VATICAN CITY — When Joseph R. Biden Jr. visits the Vatican on Friday, he will be the third American president Francis has met since becoming pope in 2013. Each has marked a distinct phase not only of his papacy, but also of the political upheaval in the United States and in its Roman Catholic church.

President Barack Obama shared Francis’ global magnetism, celebrity wattage and a focus on immigrants, climate change and the poor. President Donald J. Trump, whose Christianity Francis once questioned for his anti-immigrant policies, ushered in a populist era that helped sideline Francis.

Now Mr. Biden, a Catholic who rarely misses Sunday Mass, arrives at a moment when the political polarization in America has seeped deeply into its Catholic church. The president and pope, who share common ground on many issues, have become common targets of powerful conservative American bishops seeking to undercut them.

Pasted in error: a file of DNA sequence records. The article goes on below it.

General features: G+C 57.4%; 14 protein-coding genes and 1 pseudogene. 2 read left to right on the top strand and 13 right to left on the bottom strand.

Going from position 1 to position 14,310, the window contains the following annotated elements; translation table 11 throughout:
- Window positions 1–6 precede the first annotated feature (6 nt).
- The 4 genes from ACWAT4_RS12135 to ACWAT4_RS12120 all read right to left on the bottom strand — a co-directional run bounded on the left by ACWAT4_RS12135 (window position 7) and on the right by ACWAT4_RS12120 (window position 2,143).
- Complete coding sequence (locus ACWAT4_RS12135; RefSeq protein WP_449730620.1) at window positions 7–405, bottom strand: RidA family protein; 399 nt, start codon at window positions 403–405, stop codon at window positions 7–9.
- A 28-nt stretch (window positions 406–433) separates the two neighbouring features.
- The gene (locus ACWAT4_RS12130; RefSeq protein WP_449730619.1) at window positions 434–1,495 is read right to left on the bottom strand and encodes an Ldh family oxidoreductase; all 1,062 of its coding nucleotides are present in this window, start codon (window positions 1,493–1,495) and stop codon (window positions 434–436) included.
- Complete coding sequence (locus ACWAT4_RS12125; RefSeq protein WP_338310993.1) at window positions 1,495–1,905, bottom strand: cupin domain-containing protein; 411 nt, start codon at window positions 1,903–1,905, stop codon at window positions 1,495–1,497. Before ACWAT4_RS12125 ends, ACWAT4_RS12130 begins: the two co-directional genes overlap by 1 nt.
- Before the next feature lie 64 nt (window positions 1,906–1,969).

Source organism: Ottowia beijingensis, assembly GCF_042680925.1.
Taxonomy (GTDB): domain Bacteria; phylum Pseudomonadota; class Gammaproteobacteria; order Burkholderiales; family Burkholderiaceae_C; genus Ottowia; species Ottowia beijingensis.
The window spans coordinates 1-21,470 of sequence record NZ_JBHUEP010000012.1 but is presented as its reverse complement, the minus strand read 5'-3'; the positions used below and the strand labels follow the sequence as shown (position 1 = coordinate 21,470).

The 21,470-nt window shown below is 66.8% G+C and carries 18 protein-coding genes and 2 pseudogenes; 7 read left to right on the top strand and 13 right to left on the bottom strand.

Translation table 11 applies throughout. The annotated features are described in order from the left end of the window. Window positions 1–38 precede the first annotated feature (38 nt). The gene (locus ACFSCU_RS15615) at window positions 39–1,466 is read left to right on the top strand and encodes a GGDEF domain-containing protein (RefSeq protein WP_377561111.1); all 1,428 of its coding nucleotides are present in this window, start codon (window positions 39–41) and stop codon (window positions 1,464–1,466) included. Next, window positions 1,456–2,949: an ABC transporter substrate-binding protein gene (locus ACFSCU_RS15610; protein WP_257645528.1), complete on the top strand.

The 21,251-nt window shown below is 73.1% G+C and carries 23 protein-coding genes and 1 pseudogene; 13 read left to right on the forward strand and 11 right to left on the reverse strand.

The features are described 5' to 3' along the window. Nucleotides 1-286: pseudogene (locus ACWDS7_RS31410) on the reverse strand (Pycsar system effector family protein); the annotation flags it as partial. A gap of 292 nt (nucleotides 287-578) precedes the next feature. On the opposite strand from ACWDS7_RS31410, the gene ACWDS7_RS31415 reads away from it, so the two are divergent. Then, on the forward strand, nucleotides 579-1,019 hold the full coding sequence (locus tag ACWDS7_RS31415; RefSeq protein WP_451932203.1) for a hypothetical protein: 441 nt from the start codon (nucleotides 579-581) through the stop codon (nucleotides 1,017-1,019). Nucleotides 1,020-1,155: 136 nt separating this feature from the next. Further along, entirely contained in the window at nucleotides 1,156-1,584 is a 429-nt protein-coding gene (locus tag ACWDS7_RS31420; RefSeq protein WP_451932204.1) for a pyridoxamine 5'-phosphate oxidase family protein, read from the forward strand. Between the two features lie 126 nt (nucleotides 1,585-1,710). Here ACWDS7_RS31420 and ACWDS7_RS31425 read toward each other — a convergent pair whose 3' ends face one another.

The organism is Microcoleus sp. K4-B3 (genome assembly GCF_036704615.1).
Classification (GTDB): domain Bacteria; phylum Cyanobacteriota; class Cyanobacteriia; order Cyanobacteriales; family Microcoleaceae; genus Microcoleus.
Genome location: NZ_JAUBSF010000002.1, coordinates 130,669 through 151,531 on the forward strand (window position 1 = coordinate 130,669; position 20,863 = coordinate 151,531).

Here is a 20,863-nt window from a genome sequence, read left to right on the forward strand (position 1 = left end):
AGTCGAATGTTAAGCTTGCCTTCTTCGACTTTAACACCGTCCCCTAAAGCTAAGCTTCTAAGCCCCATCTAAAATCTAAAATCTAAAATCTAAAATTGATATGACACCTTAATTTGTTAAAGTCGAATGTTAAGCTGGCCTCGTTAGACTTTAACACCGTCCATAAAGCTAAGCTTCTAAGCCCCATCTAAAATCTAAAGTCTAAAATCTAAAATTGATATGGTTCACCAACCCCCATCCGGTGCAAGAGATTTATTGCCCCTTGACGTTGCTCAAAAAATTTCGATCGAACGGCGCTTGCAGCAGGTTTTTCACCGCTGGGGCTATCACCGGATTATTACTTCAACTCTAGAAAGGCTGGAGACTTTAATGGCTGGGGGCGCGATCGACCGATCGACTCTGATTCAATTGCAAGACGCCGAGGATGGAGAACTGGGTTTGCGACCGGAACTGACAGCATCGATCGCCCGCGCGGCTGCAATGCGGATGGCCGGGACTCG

The most hostile among them, appointed by Francis’ conservative predecessors, have either ignored or resisted the pope’s efforts to reorient the priorities of the church toward inclusion and social justice, and away from culture war issues like abortion and L.G.B.T.Q. rights.

a clear warning from the Vatican, they have pursued an effort to deny holy communion to Roman Catholic politicians supportive of abortion rights — including Mr. Biden.

Even from Rome, the enmity is hard to miss.

“He is aware of the hostility,” said Antonio Spadaro, a Jesuit priest

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